And Senator Elizabeth Warren calling for the 25th amendment to be invoked to remove President Trump. But to me, this week's bigger story about her was the investigation as to whether she advanced her career thanks to her claim of being part Native American. I'll talk to the reporter.


DONALD TRUMP, PRESIDENT OF THE UNITED STATES: Pocahontas, that's this Elizabeth Warren and Massachusetts is represented by Pocahontas, right? I call her Pocahontas and that's an insult to Pocahontas.





SMERCONISH: Senator Elizabeth Warren made headlines this week calling for the 25th amendment to remove the President from office. It seems she's getting ready to make a run for the Oval Office in 2020. Another sign she may be getting ready? A story that was lost in the news this week. She's finally cooperated with an exhaustive look at a big issue that's been dogging her. It's the reason Donald Trump has long been taunting her with the nickname "Pocahontas".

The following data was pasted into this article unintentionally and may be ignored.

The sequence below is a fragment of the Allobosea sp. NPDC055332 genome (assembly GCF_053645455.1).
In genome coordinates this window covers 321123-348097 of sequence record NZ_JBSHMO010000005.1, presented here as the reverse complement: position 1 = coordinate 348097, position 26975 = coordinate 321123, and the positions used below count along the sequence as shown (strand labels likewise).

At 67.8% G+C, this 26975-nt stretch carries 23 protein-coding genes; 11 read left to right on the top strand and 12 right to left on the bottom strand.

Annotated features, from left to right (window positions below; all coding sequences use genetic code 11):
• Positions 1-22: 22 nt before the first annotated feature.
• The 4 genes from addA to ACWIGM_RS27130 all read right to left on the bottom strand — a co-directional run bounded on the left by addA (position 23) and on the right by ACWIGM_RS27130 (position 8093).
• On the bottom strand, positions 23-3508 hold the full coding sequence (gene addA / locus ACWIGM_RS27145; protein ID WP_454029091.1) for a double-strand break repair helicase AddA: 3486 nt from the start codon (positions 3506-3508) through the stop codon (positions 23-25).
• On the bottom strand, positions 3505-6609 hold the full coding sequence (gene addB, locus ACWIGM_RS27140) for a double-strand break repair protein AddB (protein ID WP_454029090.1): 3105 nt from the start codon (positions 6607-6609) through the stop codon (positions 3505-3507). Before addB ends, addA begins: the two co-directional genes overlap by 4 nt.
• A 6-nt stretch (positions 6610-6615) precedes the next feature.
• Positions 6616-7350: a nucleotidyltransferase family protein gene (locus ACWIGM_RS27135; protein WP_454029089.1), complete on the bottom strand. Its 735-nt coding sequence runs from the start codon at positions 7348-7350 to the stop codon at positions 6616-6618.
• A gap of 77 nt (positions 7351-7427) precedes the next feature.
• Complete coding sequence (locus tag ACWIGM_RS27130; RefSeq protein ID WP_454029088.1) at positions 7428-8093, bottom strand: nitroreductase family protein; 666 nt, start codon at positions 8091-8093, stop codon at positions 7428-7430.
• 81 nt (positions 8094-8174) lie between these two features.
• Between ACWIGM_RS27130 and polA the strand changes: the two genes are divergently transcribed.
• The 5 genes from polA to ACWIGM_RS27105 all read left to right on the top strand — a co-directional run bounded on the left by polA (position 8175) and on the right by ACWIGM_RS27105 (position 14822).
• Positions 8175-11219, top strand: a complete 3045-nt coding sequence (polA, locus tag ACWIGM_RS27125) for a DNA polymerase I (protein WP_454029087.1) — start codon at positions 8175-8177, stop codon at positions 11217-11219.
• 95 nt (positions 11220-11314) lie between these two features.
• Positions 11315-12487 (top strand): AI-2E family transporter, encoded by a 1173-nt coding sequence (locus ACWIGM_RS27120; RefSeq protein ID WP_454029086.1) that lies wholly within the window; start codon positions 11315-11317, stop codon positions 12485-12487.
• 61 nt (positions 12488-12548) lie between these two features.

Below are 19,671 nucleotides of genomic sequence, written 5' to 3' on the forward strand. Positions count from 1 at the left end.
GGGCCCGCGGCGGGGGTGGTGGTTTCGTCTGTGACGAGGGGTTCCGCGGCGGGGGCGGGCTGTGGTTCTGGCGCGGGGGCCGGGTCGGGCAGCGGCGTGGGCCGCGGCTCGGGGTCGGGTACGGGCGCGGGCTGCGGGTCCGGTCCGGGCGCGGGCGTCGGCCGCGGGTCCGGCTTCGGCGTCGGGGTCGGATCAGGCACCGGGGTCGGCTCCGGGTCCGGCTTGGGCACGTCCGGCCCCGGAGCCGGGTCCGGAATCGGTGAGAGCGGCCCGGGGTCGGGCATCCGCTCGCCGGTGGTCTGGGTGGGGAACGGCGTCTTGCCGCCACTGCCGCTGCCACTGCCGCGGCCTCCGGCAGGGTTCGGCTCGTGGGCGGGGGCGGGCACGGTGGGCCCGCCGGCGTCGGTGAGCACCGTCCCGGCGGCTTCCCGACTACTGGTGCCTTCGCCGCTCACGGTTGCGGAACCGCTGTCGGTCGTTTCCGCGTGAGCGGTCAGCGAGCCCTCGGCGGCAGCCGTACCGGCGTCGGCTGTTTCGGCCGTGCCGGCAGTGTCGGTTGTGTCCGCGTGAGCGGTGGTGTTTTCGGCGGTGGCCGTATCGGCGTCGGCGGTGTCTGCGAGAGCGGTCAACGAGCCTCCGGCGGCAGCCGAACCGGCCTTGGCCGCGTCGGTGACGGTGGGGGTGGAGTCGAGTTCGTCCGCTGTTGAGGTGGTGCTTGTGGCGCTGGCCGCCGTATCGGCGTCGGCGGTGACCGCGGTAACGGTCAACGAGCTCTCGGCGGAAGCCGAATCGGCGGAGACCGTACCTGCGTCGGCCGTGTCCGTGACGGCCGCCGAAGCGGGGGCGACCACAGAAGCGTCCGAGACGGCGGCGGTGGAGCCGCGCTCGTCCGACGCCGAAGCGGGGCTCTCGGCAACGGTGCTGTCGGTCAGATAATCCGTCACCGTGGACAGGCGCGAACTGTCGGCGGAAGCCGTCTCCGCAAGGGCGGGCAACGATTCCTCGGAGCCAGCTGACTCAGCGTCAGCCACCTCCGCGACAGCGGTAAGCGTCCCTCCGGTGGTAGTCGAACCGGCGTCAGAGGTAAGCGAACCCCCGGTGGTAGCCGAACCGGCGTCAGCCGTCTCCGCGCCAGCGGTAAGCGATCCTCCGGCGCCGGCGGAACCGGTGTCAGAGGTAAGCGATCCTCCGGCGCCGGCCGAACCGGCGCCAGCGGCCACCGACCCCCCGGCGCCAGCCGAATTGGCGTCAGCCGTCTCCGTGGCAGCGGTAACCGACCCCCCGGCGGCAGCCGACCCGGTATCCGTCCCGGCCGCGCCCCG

Did Warren use her claim of Native American heritage to gain an undeserved edge in her career, as critics charge, getting on the faculties of two prestigious law schools based on a flimsy claim to minority status.

The question got a pretty definitive answer in this exhaustive review by "The Boston Globe" under the headline, "Ethnicity not a factor in Elizabeth Earren's rise in law. And joining me now is the author of the piece, Annie Linskey, who's "The Globe's" Chief National Correspondent. Hey, Annie, it sure would seem that the reason she finally decided to deal with this is because she wants to run in 2020. Is that what you were thinking while you were doing all the research?

ANNIE LINSKEY, CHIEF NATIONAL CORRESPONDENT, THE BOSTON GLOBE: Yes. That is exactly what I was thinking. I mean, she could have done this in 2012 when it first came up in her senate campaign and she didn't. She is running for senate again in Massachusetts, but I think her eye is on a much bigger office in terms of the release of this.